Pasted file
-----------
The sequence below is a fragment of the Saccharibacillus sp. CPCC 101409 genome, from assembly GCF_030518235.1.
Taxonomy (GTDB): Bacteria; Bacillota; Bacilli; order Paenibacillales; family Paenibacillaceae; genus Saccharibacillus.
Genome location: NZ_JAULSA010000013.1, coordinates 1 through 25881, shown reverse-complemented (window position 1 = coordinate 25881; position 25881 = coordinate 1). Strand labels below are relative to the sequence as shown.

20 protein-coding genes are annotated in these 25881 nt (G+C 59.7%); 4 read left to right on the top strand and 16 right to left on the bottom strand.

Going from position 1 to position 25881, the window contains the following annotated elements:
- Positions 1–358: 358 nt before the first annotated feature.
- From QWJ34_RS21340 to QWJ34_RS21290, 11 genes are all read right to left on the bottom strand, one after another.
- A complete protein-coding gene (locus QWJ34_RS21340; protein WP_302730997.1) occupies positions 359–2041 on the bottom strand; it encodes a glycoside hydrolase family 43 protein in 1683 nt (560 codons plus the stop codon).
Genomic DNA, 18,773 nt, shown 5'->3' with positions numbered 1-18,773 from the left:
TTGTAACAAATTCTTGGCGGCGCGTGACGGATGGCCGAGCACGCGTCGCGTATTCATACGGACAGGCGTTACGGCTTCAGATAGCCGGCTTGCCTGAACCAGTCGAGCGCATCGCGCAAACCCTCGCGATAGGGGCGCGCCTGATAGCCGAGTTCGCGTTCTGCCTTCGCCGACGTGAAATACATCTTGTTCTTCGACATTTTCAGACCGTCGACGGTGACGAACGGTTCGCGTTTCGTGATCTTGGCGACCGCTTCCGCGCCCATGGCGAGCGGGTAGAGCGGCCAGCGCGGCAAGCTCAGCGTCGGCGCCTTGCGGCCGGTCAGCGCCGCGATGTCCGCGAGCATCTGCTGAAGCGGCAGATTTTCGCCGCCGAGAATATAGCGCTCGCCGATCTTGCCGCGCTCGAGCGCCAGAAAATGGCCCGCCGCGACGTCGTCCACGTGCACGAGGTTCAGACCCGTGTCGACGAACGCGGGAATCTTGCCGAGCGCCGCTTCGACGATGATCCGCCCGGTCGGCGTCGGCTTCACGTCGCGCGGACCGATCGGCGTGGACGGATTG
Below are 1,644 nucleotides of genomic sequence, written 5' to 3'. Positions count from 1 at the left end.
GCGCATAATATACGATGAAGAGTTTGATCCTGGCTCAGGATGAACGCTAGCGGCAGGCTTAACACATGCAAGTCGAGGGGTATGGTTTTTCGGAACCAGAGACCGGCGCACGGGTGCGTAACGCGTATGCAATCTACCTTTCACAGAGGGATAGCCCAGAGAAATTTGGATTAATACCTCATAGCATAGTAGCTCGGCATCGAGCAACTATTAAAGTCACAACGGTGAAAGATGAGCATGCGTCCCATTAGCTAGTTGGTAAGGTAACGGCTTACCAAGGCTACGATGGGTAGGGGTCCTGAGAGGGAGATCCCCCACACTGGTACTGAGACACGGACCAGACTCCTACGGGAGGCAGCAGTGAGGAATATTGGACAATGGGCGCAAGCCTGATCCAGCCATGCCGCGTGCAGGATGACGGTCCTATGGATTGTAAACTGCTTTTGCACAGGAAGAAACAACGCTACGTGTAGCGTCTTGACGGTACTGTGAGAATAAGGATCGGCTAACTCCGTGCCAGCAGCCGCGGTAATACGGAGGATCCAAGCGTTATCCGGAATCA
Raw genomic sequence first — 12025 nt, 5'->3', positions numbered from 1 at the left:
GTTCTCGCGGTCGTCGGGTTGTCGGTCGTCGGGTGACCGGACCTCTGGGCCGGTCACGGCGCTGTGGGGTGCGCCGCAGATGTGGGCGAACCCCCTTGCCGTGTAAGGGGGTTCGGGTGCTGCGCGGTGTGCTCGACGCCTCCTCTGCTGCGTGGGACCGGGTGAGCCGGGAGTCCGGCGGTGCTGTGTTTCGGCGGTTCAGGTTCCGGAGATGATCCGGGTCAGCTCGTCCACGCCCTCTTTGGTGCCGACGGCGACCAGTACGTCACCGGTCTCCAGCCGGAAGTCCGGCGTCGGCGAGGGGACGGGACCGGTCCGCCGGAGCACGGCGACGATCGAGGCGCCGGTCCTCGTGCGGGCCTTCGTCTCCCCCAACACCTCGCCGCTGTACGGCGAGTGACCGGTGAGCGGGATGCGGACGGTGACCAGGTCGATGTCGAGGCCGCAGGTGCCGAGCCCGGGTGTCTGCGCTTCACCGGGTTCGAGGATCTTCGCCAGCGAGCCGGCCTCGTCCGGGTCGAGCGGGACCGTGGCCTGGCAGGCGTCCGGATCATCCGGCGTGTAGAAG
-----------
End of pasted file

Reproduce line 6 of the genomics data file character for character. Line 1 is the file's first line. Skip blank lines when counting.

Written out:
- Positions 1–358: 358 nt before the first annotated feature.